The authors gratefully acknowledge the financial support of the German Research Foundation (DFG) under the project number JA 655/23-1 and the Brazilian “Coordenação de Aperfeiçoamento de Pessoal de Nível Superior” (CAPES) under the project 015/09.
Fiber-Matrix Compatibility in an All-Oxide Ceramic Composite with RBAO Matrix
Article first published online: 11 OCT 2011
© 2011 The American Ceramic Society
Journal of the American Ceramic Society
Volume 95, Issue 1, pages 159–164, January 2012
How to Cite
Goushegir, S. M., Guglielmi, P. O., da Silva, J. G. P., Hablitzel, M. P., Hotza, D., Al-Qureshi, H. A., Janssen, R. (2012), Fiber-Matrix Compatibility in an All-Oxide Ceramic Composite with RBAO Matrix. Journal of the American Ceramic Society, 95: 159–164. doi: 10.1111/j.1551-2916.2011.04863.x
- Issue published online: 3 JAN 2012
- Article first published online: 11 OCT 2011
- Manuscript Accepted: 26 AUG 2011
- Manuscript Received: 28 JUN 2011
- German Research Foundation (DFG). Grant Number: JA 655/23-1
- Brazilian “Coordenação de Aperfeiçoamento de Pessoal de Nível Superior” (CAPES). Grant Number: 015/09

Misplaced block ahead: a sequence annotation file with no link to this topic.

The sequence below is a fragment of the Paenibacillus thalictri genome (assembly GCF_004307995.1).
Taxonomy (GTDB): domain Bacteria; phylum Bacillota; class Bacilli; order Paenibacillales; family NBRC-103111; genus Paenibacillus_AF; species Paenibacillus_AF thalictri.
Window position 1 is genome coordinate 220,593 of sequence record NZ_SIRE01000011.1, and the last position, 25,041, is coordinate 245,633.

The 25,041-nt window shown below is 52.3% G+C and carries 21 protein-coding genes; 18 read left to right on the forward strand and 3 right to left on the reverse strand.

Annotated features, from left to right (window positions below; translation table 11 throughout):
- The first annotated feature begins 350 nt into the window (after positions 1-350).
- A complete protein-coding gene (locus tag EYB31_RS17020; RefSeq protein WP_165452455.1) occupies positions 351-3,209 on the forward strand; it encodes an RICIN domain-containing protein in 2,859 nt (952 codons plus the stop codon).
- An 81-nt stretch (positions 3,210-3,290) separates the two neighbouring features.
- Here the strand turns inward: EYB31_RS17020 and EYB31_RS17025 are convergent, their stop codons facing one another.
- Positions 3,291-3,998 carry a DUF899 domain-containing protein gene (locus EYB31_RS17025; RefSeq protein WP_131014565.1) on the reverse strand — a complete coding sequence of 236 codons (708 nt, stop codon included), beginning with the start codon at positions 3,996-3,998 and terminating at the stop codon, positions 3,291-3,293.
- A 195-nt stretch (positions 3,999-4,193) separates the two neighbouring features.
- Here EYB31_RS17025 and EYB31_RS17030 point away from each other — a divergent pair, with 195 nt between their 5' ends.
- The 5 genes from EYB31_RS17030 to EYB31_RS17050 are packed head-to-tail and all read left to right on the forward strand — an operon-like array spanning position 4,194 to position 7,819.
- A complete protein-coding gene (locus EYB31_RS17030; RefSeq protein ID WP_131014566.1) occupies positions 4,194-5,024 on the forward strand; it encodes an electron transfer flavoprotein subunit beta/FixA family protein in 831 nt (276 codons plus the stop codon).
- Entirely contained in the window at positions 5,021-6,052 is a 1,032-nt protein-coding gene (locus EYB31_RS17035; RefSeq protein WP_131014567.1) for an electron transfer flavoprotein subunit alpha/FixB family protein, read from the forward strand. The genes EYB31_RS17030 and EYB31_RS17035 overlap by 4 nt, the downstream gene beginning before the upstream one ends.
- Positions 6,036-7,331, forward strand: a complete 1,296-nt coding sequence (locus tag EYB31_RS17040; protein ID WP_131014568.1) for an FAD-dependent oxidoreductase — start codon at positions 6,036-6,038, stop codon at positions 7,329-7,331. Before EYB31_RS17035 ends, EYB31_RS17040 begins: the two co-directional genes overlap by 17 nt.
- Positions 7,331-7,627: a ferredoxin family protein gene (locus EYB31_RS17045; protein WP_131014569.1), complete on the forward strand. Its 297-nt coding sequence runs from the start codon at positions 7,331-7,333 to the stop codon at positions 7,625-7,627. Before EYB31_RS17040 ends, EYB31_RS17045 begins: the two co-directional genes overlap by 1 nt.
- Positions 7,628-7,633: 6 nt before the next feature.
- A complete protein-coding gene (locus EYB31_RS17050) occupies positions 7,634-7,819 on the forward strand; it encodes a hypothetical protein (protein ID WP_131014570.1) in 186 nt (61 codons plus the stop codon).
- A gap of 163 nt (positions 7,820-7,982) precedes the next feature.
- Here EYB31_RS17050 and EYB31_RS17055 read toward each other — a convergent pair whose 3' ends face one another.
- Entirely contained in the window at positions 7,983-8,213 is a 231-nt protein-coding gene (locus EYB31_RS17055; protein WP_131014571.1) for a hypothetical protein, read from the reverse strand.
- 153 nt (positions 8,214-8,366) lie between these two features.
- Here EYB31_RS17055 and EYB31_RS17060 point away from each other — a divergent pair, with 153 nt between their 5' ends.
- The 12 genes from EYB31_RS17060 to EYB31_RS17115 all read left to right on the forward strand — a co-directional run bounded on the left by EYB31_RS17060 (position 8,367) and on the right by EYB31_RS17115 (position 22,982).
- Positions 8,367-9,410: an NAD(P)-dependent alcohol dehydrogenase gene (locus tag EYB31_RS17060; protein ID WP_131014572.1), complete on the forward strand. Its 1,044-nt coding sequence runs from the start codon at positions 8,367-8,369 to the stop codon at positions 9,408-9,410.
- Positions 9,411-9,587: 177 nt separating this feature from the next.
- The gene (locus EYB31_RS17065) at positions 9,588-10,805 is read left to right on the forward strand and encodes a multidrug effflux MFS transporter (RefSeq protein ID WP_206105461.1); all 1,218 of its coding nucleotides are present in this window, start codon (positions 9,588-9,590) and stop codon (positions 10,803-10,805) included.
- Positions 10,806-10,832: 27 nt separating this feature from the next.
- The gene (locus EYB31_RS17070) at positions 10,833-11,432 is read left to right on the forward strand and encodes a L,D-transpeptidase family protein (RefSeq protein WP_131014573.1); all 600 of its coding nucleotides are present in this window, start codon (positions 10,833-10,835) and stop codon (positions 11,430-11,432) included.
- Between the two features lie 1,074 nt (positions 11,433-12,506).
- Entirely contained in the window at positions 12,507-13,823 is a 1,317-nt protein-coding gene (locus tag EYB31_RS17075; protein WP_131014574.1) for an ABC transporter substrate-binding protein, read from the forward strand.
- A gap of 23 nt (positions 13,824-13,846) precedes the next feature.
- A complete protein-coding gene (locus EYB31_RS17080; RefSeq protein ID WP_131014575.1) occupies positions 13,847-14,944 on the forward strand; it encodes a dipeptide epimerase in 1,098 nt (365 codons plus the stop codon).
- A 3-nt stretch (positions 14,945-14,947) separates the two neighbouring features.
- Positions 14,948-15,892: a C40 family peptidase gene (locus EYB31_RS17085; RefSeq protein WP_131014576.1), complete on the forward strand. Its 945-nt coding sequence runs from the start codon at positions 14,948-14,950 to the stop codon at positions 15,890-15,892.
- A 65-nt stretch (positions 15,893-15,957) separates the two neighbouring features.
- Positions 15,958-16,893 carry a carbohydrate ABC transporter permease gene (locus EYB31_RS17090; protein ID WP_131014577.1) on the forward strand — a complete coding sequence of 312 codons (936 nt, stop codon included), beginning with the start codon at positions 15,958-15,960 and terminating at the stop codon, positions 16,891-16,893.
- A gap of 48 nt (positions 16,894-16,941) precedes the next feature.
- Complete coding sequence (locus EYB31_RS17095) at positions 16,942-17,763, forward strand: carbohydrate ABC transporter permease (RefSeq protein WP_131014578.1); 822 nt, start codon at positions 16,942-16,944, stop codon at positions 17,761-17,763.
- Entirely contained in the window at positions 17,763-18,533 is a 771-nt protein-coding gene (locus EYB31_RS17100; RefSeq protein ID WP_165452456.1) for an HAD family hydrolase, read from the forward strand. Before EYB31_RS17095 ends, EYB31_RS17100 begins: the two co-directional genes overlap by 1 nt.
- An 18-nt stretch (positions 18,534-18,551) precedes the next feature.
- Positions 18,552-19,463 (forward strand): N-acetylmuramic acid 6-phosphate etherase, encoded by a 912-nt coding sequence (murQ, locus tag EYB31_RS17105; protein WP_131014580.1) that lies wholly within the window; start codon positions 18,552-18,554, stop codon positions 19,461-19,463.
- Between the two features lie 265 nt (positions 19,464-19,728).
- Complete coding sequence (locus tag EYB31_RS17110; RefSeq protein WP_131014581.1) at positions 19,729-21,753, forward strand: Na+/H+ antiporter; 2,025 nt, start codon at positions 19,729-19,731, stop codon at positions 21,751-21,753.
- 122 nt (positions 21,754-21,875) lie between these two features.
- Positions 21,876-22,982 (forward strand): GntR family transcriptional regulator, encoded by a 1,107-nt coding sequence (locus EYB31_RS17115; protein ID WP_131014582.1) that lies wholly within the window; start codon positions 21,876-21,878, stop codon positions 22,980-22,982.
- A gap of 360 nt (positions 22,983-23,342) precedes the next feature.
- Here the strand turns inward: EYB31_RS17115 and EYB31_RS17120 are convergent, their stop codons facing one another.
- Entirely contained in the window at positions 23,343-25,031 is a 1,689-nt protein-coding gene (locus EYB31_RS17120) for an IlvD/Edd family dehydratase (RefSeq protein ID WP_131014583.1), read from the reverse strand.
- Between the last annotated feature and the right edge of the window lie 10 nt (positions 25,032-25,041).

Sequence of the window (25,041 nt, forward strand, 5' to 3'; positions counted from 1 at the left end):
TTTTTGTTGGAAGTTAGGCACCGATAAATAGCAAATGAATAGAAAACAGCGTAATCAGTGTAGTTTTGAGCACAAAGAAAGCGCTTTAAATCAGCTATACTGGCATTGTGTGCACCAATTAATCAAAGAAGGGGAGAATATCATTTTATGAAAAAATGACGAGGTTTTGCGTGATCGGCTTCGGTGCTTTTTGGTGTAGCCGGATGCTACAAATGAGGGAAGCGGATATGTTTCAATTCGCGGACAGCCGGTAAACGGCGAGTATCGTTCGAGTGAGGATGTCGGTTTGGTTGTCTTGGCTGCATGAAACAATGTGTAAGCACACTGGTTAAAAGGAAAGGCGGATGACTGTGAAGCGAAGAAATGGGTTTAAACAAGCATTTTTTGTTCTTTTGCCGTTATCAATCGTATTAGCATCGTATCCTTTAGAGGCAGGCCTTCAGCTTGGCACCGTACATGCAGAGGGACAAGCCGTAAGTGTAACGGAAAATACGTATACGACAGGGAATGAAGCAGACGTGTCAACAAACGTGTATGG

In the present study, fiber-matrix compatibility in an all-oxide ceramic composite is examined. Reaction-bonding aluminum oxide is used as porous matrix to ensure weak interfaces with fibers. Matrix cracks have been deflected around the interface for sintering temperatures up to 1300°C, due to the effectiveness of porous matrix in enabling damage tolerance. Above 1300°C, densification of the matrix resulted in brittle fracture of the samples, with matrix cracks going through the fibers. Observation of fracture surfaces confirmed the fiber pull-out phenomenon up to processing temperatures of 1300°C. The well-known He and Hutchinson criteria for crack deflection was used to predict debonding behavior at the fiber-matrix interface as a function of matrix porosity. Furthermore, evaluation of the microstructure evolution of Nextel™ 610 alumina fibers showed a pronounced grain coarsening at sintering temperatures above 1300°C. Changes in crack deflection behavior and fiber microstructure of a composite sample aged for 100 h are also presented.